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Election 2000 logo (sm) Voters Guide Calif. Primary - Mar. 7


Open primary mixes parties
Smaller parties offer more choices
Presidential primary is a mother lode
The presidential candidates on the issues
Other candidates in the presidenital race
A quiet GOP Senate campaign
Other candidates for the Senate seat

District 10
District 12
District 13
District 14
District 15
District 16
District 17

District 11
District 13
District 15

District 23
District 24
District 28
Districts 18, 20, 21, 22, and 27

Voters facing 20 ballot measures
Pro, con, for and against

Santa Clara County
Board of Supervisors
Superior Court
Los Altos Hills Council
San Jose Council
Water District
Open Space Authority
Ballot measures

Alameda County
Board of Supervisors
Board of Education
Ballot measures

San Mateo County
Board of Supervisors
Half Moon Bay Council
Ballot measures

Santa Cruz County
Board of Supervisors
District Attorney
Superior Court
Ballot measures

San Benito County
Board of Supervisors
Superior Court
Board of Education

How to use Pollstar ballot machine

Are we there yet? An explanation of the primary process

Politics & Government on Mercury Center

Campaign 2000 at RealCities

California Secretary of State voter information
California Voter Foundation's nonpartisan guide
League of Women Voters' nonpartisan guide
Rough and Tumble, a daily snapshot on California politics

Alameda County
Monterey County
San Benito County
Santa Clara County
Santa Cruz County



Posted at 2:01 p.m. PST Friday, February 18, 2000


Primary is a mother lode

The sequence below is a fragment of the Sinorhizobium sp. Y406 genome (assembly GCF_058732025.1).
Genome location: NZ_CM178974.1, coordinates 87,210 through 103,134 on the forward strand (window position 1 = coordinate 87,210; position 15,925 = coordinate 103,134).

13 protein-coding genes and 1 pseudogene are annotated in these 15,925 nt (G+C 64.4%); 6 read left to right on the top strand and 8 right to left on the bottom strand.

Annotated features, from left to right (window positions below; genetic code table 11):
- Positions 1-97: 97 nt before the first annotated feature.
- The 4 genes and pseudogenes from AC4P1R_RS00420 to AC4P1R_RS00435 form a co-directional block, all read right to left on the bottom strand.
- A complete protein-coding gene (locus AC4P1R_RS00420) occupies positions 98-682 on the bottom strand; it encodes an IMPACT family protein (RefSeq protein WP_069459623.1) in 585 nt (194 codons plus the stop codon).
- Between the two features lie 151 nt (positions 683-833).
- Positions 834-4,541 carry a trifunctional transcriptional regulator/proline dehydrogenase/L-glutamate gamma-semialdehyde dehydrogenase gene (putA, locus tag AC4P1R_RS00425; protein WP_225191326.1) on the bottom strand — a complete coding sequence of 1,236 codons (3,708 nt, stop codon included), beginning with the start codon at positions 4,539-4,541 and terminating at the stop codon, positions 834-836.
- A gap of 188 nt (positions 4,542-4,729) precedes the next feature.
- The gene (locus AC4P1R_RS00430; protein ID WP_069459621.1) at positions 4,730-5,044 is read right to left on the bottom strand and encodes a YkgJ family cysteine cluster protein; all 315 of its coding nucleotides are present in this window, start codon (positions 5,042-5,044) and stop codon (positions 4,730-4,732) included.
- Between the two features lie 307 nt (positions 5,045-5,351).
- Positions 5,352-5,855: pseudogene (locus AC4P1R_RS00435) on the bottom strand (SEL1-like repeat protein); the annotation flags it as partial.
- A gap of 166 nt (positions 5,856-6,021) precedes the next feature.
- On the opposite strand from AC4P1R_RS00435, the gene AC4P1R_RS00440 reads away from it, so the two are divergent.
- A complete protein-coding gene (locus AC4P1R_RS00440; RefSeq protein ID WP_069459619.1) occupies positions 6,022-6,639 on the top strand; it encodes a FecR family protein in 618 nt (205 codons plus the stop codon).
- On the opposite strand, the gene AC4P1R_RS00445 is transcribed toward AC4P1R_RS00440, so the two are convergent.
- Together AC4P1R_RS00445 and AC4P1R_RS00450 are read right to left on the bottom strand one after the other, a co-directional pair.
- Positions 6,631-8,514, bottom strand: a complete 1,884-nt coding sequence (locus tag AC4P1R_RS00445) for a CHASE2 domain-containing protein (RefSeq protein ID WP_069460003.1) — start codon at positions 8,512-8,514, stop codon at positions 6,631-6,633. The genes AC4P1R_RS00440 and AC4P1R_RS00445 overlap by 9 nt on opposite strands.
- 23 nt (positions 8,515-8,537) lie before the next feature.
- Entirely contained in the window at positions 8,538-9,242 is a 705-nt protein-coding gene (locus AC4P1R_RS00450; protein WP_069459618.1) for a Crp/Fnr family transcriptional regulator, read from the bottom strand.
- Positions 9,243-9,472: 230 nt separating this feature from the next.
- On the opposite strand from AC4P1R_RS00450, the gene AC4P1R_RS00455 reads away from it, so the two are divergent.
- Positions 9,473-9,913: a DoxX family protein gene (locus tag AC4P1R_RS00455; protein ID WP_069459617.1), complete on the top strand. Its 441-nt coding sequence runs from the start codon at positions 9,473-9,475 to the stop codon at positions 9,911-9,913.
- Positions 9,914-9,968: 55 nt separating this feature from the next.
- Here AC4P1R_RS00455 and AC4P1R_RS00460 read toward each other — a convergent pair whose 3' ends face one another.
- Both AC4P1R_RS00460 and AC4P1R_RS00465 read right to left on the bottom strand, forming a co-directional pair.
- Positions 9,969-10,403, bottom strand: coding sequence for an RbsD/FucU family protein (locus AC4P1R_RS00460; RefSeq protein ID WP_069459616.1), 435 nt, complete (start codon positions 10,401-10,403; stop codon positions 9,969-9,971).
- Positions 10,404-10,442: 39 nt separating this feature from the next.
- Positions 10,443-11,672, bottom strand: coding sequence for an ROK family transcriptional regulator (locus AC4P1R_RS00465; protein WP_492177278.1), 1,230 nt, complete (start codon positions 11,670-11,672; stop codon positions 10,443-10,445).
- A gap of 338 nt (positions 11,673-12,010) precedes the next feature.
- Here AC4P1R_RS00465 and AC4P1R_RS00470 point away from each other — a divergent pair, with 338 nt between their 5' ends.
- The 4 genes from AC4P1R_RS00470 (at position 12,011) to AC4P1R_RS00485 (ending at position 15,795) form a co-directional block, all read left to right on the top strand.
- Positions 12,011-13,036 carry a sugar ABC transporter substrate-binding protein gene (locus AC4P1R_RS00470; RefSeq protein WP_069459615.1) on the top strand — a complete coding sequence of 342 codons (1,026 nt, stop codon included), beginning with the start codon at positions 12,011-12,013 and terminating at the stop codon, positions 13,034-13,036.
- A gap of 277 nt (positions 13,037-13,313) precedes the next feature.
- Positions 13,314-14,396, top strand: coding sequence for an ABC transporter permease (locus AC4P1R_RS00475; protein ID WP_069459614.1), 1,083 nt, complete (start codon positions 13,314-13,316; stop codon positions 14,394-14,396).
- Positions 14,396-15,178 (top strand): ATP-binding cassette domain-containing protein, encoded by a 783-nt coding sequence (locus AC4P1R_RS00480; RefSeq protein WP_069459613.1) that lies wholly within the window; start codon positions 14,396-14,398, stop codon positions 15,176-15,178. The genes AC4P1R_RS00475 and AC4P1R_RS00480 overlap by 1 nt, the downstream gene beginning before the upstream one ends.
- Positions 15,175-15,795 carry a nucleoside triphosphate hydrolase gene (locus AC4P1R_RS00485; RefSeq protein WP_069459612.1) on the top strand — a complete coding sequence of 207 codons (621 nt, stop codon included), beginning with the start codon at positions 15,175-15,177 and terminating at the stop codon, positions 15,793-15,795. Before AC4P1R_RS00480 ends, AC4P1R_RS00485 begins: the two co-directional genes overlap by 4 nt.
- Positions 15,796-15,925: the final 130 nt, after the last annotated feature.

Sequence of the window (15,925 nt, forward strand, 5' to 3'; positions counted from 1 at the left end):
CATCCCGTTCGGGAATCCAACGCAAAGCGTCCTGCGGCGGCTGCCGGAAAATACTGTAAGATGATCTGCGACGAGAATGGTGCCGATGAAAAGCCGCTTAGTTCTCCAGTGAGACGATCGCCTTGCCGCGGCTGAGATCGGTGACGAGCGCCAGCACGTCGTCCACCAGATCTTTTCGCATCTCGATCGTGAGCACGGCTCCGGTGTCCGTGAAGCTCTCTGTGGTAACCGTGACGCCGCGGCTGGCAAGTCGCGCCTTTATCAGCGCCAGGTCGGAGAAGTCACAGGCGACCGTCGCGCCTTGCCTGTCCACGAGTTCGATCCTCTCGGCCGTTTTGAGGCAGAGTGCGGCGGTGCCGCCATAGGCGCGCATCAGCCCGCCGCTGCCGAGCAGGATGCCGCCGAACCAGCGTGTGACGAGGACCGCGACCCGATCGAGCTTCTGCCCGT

Candidates mine state for delegate haul

Mercury News Washington Bureau

Other candidates in the presidential race


California has been waiting years for this -- presidential primaries that actually matter.

Not since 1964 for the Republicans and 1972 for the Democrats has California's huge bundle of convention delegates counted for much in determining their parties' nominees. By the time the campaigns rolled into Silicon Valley and the rest of the state every June, the nominees were already a foregone conclusion. California voters usually had just the ceremonial role of officially putting a candidate's delegate count over the top.

But, fed up with years of inconsequence, the state Legislature moved the 2000 primary up three months to March 7. Suddenly, California's contest sat looming large on the political horizon, just a month after New Hampshire's first-in-the-nation primary.

California's haul of delegates -- 16 percent of what's needed to capture the Republican nomination, 20 percent of what's needed for the Democratic -- would be distributed when they had maximum impact.

When the early front-runners in the presidential races -- Vice President Al Gore for the Democrats and Texas Gov. George W. Bush for the Republicans -- failed to follow their Iowa caucus victories with knockout blows to their main opponents in New Hampshire, California became even more important.

The campaigns come into California as largely two-man races. On the Democratic side, there are Gore and former New Jersey Sen. Bill Bradley. For the Republicans, an eight-person field has been whittled to three, Bush, Arizona Sen. John McCain and former diplomat Alan Keyes. But Keyes has yet to win a primary and is far behind in national and state polls, creating a two-man race between Bush and McCain.

Two things complicate California's role. First, 15 other states will hold their primaries on March 7, many moving up so as not to be made insignificant by California's move. Among those are large states like New York, Massachusetts, Ohio and Missouri, creating what amounts to almost a national primary, and preventing the candidates from focusing all their energies on California. The glut of March 7 primaries has stolen the name Super Tuesday from the traditional slew of primaries in Southern states, held this year on March 14.